As a woman who has counseled, parented, and evangelized teenage girls for years (on two continents), I can say with certainty that sensuality is the most common reason teenage girls who profess faith sometimes fall away. In simple terms, when they ‘count the cost’ of following Christ, they decide purity is too high. Of course, few would confess bluntly to such a decision, but the reality plays out in their lives. In school; with their friends; online—being seen as “sexy” becomes more important than being seen as a daughter of the King.
The natural, God-given desire to be beautiful and loved has been perverted, a cross-cultural phenomenon to which Christian girls are not immune. A British friend wrote, “There needs to be more teaching for the young people on honouring God in all areas of their life. There are some girls who are expressing faith, yet still wearing short dresses, striking provocative poses.”
Girls as young as 13 post pictures of themselves in dresses that cover no more than towels, sporting the infamous “duckface” pout (is that supposed to be sexy?). The social-media gamble for attention is a double-edged sword. Girls compete with one another to be the most “attractive” (equating sex appeal with beauty); guys pay attention and encourage. The same girls then jealously destroy each other’s reputations.
We cannot blame the media or ‘the world’ for the lure of immodesty, or for the lie that it promises love. The blame lies in our own sin-deceived hearts. While the world offers an evil and corrupt moral code, there is no getting around the fact that each one of us is responsible before God for our own sin (Ezekiel 18).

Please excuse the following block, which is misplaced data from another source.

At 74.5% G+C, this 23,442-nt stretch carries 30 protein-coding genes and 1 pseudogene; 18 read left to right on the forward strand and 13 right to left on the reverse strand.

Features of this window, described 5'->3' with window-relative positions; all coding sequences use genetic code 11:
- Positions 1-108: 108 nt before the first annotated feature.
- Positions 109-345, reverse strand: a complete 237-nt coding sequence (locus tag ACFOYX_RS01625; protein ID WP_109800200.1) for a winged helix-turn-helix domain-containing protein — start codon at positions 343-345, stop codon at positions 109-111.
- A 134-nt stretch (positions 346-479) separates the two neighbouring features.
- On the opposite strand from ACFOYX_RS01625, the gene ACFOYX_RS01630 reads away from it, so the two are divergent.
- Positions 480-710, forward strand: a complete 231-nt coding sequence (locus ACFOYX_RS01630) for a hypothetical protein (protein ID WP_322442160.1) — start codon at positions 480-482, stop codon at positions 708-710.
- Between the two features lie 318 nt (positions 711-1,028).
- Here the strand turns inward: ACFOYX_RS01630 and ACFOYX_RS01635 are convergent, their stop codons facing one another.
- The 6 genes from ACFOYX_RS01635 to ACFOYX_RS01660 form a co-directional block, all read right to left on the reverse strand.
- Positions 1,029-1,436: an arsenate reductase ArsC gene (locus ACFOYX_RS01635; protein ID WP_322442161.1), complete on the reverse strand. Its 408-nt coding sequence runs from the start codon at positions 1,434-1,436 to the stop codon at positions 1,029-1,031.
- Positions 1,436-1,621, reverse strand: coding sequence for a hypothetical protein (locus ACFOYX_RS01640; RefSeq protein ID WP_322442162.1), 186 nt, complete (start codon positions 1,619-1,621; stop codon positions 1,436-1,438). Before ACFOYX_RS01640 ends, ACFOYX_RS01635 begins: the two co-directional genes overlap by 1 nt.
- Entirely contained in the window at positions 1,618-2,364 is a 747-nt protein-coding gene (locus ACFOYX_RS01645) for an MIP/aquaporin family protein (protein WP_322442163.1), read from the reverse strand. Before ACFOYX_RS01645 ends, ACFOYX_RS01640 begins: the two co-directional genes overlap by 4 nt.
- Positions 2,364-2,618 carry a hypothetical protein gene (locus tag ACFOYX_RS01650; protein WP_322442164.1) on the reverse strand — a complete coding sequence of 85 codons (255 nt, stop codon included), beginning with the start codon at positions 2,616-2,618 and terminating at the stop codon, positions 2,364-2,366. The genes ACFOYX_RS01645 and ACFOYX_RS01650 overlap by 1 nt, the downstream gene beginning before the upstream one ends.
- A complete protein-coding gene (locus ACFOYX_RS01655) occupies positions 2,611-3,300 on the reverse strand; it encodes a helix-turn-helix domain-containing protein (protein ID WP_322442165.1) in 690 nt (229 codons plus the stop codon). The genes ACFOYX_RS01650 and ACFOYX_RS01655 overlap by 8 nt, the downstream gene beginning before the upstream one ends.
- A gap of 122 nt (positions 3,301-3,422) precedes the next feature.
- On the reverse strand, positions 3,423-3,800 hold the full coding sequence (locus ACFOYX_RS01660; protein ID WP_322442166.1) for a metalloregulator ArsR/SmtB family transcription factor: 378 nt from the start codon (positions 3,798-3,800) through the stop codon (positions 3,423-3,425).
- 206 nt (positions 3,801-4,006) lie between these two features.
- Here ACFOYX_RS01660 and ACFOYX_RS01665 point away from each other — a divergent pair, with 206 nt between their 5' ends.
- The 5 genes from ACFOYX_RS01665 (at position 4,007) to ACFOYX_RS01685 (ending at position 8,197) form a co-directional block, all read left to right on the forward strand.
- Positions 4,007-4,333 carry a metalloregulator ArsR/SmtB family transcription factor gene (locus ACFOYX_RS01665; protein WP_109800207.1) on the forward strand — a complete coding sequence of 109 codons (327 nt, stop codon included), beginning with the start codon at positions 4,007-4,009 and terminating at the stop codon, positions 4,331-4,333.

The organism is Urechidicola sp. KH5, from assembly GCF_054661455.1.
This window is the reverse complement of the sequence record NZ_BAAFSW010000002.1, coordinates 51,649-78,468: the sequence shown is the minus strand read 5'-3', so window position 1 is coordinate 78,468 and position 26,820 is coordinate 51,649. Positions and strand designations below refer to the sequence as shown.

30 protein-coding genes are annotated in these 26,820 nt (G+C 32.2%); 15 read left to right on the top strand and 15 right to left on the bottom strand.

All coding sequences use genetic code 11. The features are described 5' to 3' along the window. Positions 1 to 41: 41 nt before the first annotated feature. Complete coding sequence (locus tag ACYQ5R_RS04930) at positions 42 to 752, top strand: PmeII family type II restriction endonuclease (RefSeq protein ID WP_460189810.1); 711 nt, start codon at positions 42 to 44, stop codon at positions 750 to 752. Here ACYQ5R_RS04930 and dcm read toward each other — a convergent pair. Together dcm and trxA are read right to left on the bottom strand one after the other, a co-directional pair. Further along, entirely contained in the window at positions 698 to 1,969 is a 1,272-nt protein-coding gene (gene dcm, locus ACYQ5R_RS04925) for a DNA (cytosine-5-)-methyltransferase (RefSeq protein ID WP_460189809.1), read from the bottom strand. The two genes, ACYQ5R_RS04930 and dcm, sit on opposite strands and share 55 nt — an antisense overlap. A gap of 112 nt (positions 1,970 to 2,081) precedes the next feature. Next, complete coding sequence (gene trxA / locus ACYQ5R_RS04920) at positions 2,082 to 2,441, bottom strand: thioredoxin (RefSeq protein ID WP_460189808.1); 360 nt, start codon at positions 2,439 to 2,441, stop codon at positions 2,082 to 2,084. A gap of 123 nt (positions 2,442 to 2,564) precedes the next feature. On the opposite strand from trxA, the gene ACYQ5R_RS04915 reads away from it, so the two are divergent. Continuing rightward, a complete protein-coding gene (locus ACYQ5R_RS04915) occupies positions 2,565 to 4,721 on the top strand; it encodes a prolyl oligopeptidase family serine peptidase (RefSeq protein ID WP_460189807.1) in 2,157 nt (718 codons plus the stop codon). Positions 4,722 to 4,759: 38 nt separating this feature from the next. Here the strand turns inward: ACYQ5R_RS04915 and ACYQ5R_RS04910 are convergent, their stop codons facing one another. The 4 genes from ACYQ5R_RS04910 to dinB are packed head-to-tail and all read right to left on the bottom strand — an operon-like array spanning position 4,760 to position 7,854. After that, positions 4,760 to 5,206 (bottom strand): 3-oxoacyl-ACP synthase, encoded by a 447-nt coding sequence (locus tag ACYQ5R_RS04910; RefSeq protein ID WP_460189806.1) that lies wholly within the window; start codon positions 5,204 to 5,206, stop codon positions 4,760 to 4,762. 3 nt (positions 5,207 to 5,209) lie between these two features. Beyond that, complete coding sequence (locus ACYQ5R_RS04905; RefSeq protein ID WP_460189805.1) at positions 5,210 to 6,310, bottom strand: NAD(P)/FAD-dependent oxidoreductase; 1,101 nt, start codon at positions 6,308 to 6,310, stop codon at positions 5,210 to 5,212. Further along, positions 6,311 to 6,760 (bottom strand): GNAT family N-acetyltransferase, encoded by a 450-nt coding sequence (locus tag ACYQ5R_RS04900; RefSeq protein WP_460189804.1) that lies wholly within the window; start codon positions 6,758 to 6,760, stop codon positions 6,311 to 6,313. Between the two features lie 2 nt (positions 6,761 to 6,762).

Young ladies, you were created to glorify God. You are made in His image. Your true beauty, which comes from your union with Him, is of great worth to your Heavenly Father (1 Peter 3:4). Stop objectifying yourselves and live out your position in Christ. Young men who truly love you will care far more about your holiness than the shape of your legs.
Young Christian men, 1 Timothy 5:2 applies to you whether you are involved in ministry or not. I am not going to lecture you on the dangers of lust; your pastors have already done that. Rather, I appeal to you as an older sister in Christ and a mother. Your Christian sisters are looking to you for approval, and they are just that—your sisters. Every time you hang a poster, wear a T-shirt, or “Like” a picture of an immodestly-dressed woman, you are celebrating impurity. You are also sending young women a dangerous message— their worth lies primarily in being physically attractive.
Tell them you value their friendship; appreciate their intelligence; admire their devotion to Christ. See the beauty in their smiles and the joy in their eyes; not the size of their chests or the daringly-short skirt.
Glorifying immodesty is a symptom of a deeper problem—the belief that sensuality attracts love; which will lead to lasting satisfaction. It reveals a heart that screams “Look at me!” rather than “Look to Jesus.” Ankle-length skirts and denim jumpers do not eliminate the heart issue of impurity, but embracing the “unfading beauty of a gentle and quiet spirit” is a good place to start.